As hate crimes against the Asian American and Pacific Islander community are on the rise, Connecticut criminal justice leaders say they won’t stand for it.
Thursday, the FBI, state police, the attorney general, and state and federal prosecutors announced a joint partnership to prevent these crimes from happening here.
Along with world-renowned forensic scientist Dr. Henry Lee, they’ll soon be releasing a public service announcement, along with additional community outreach.
“Our message is simple. We are here to help everyone of all ethnicities and all backgrounds, but we can’t help if crimes are not reported,” said David Sundberg, special agent in charge of the FBI New Haven field office.
In a news conference Thursday, they said their goal is for people who belong to these communities to feel more comfortable reporting crimes without fear of retaliation or in some cases deportation.
“All of us are saying to you right now, don’t be afraid. And if you come forward to report a crime, we will do everything we can to protect you,“ said Attorney General William Tong, who says it's been a really hard year to be an Asian American with more and more images of horrific and hateful incidents like attacks in neighboring New York City and in Atlanta.
These leaders hope this effort will also encourage neighbors to be better advocates for the AAPI community.
They want potential perpetrators to know that these actions will not be tolerated.
“There’s not place for hate in Connecticut and these crimes will not be tolerated against members of our community,” said Connecticut State Police public information officer Trooper Josue Dorelus.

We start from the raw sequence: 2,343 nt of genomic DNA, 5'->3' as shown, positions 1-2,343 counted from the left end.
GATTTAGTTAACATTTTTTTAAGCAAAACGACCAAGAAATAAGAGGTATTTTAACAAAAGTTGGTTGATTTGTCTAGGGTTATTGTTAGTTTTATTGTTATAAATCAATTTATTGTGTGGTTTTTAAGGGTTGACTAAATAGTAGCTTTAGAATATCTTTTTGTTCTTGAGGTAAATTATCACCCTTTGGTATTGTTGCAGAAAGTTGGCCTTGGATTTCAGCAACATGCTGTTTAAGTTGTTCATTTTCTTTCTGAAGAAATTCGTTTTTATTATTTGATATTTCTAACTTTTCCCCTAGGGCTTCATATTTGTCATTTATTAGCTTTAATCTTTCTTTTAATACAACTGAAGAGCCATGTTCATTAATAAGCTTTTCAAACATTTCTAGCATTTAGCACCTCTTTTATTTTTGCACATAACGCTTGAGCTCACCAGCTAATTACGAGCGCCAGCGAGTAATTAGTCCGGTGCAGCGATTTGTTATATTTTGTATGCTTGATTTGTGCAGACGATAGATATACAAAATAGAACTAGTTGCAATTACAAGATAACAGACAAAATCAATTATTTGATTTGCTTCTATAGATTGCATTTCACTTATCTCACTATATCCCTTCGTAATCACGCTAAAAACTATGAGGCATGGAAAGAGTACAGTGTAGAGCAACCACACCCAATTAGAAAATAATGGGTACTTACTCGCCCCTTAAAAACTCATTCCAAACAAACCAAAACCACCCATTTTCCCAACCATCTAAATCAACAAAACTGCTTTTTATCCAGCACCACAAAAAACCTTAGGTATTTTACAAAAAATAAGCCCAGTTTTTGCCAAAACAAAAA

Meanwhile, state civil and criminal prosecutors are pushing for legislative support of bills that they say could allow them to better prosecute these crimes,
“So that we can change these laws and put more tools in the tool bag of Connecticut’s prosecutors on the stateside in order to effectively prosecute these types of cases if an arrest is made,” said Kevin Lawlor, deputy chief state's attorney, about Senate Bill 6.
The PSA is expected to be released Monday in English, Mandarin and Cambodian.
It was filmed at the University of New Haven.
“The rise in violence towards the AAPI community is deeply concerning, so I’m glad that there are ongoing conversations and action steps at the state level,” said UNH assistant provost of diversity, equity, and inclusion Alvin Tran.
He says the university has been collaborating on events and classes to enable students to feel safer, become more educated, and empowered to make an impact.
“As an Asian American professor on campus, I’ve felt a little nervous about what’s been happening all around the country, we’re not too far from New York City where a lot of this violence has been documented and reported," said Tran.
Students we spoke to hopes this PSA helps spark change,
“Change can happen. I think it’s just going to take a lot of work. It can’t happen overnight,” said Agneris Recio, a senior from Florida.
“A person doesn’t have to look like you or sound like you or come from where you come. It’s just being respectful of that person’s background. Learn. Do research,” said Miranda Noad, a senior from West Haven.